Bombs kill 15 at campaign rallies in northwest Pakistan

Men help injured blast victims arrive at a hospital following a bombing at an election campaign meeting in the Kurram tribal district in Pakistan on Monday. The bombing killed 25 people and wounded 70 others; bombings Tuesday claimed at least 15 more lives.
(Ali Afzal / AFP/Getty Images)
<i>This post has been updated. See the note below for details.</i>

ISLAMABAD, Pakistan — Two bomb blasts killed at least 15 people and injured more than 40 on Tuesday at campaign rallies in northwest Pakistan, authorities said, the latest in a wave of attacks in recent weeks aimed at derailing parliamentary elections scheduled for Saturday.

[Updated 9:09 a.m. May 7: Also on Tuesday, former cricketer Imran Khan suffered minor head injuries after falling from a forklift platform that was lifting him up to a stage at a rally in the eastern city of Lahore. Khan, whose party is expected to be a major force in the upcoming elections, fell about 15 to 20 feet. Waleed Iqbal, a leader of Khan’s Movement for Justice party, said Khan was conscious and in stable condition at a Lahore hospital.

Iqbal said Khan wanted to return to the Lahore rally but his doctors advised him against doing so. Another top aide, Asad Umar, said Khan received several stitches but was “in high spirits.”]


One of the attacks was a suicide bombing that killed at least 10 people and injured 35 others at a rally held by a religious party, Jamiat-e-Ulema Islam, in the northwest town of Hangu, police said. That attack came just a day after a deadly bomb blast targeted the same party in the country’s tribal region.

Most of the recent campaign violence has been directed at the country’s secular, liberal parties and has excluded religious parties, some of which have longstanding ties with Taliban leaders.

However, the Taliban has condemned the entire electoral process as un-Islamic, and warned voters to stay away from the polls Saturday. The attacks against Jamiat-e-Ulema Islam make it clear that religious parties have also now become targets.

The bombing Monday at the party’s rally in the Kurram tribal region killed 25 people and injured 70 others. The Pakistani Taliban has said it was behind the blast in Kurram, but as of Tuesday afternoon, no one had claimed responsibility for the attack in Hangu.

Authorities said an attacker on a motorcycle drove up to a market in Hangu where a Jamiat-e-Ulema Islam provincial assembly candidate was holding a rally and detonated his explosives. The candidate, Mufti Said Janan, received minor injuries, police said.

Later Tuesday, a bomb blast killed five people and injured six others at a small campaign rally held by a Pakistan People’s Party provincial assembly candidate in the Lower Dir region of northwest Pakistan, authorities said. It was not known whether the candidate, Zameen Khan, suffered any injuries, but his brother, Zahir Shah, was killed in the attack. Police said a homemade bomb was detonated near Shah’s car.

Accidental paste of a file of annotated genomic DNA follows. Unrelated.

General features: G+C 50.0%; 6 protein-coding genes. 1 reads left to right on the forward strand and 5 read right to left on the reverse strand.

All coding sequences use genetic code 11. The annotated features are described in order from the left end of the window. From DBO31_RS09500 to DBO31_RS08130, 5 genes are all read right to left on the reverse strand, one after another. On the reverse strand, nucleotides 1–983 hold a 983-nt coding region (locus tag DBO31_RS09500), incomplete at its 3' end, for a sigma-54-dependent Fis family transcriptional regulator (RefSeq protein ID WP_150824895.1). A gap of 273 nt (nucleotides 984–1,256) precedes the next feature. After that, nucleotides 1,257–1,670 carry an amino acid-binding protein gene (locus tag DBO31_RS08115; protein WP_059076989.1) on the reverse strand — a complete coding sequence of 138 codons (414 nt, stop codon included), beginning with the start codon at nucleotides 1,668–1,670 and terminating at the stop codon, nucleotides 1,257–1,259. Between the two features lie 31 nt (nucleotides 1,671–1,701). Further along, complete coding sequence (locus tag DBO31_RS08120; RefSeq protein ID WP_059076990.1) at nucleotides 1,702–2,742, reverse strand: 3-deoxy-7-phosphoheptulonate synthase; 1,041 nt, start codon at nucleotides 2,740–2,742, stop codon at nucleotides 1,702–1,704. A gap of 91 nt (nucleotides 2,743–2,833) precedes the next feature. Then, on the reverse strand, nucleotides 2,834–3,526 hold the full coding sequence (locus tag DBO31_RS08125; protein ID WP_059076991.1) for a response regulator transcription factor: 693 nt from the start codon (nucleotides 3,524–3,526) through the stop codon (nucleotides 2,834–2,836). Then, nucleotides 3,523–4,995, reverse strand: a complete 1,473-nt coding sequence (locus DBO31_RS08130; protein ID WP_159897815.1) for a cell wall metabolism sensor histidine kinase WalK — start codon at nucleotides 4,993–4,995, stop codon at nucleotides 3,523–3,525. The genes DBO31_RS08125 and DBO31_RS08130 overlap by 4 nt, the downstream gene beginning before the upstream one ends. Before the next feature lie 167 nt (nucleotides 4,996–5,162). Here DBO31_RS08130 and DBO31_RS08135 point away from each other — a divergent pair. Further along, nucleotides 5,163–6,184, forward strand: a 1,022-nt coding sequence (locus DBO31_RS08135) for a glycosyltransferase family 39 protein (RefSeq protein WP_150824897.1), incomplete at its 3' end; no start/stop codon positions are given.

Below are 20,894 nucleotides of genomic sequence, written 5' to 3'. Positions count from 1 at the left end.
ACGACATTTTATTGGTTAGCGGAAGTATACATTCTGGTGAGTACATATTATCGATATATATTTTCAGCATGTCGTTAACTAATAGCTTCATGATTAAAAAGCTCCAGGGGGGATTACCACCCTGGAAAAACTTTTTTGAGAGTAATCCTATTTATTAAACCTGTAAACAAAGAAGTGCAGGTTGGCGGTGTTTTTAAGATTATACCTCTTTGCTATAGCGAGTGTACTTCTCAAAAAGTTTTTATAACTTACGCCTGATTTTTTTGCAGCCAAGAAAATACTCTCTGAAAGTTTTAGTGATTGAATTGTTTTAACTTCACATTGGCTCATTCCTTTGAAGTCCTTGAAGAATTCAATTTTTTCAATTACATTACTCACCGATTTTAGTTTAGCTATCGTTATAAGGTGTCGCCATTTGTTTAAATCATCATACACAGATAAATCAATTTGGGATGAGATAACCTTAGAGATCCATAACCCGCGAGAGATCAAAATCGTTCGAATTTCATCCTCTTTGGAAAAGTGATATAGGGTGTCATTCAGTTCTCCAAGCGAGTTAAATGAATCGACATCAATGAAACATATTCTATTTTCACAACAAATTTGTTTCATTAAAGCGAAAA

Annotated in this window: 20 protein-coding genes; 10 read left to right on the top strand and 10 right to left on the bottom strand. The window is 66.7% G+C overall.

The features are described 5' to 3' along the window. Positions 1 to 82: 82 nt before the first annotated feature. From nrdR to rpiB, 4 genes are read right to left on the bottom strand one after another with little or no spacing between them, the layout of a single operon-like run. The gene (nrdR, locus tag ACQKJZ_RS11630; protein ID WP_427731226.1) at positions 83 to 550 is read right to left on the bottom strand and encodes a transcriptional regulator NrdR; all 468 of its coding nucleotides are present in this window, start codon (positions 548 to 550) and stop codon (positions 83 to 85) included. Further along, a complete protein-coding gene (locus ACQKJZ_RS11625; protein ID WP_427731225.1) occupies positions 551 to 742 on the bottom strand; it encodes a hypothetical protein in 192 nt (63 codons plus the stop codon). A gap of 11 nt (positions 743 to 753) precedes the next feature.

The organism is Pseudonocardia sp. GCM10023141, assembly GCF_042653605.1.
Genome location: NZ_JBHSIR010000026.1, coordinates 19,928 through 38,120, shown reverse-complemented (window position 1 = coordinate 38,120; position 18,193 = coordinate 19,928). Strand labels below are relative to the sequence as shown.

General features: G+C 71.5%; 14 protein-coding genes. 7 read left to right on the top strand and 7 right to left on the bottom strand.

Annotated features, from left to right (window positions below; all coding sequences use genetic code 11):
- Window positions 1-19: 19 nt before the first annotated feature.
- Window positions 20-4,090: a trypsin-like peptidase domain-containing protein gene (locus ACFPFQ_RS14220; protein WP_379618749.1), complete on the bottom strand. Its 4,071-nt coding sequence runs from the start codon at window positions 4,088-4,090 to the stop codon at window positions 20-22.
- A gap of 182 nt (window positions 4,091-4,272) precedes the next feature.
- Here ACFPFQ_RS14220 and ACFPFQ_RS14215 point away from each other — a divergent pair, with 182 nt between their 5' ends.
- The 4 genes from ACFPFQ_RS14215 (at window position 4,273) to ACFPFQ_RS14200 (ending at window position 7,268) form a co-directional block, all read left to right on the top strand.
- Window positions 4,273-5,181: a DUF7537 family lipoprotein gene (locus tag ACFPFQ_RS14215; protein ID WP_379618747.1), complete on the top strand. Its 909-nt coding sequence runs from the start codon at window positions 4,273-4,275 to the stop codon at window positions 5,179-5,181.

Pakistani Taliban leaders have specifically said they would target candidates and election offices belonging to the Pakistan People’s Party, which has ruled the country for the last five years and is overseen by President Asif Ali Zardari.

Jamiat-e-Ulema Islam is led by Maulana Fazlur Rehman, an Islamist hard-line cleric who has been critical of Pakistan’s alliance with the U.S. and an outspoken proponent of the Afghan Taliban. Despite his opposition to the U.S. and Zardari, Rehman previously has been the target of militant violence. In 2011, a suicide bomber tried to assassinate him in a bombing that killed 12 people and injured 21 others in the northwest city of Charsadda. Rehman escaped unhurt.

Militant attacks on candidates and their rallies have overshadowed campaigning in what will be Pakistan’s first democratic handover of governance from one civilian administration to another. The country has a long history of military takeovers and politically motivated ousters.

Almost all of the campaign violence in the country’s volatile northwest has been directed at the Awami National Party, a liberal, anti-Taliban party that has governed Khyber-Pakhtunkhwa province for the last five years. The party’s candidates have abandoned the tactic of holding large, public rallies, and instead have limited their campaigns to door-to-door canvassing and small meetings in heavily secured locations.

Despite the violence, the federal government says it refuses to put off the elections, and plans to deploy 600,000 security personnel to safeguard 73,000 polling stations across the country.


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Special correspondent Nasir Khan in Islamabad contributed to this report.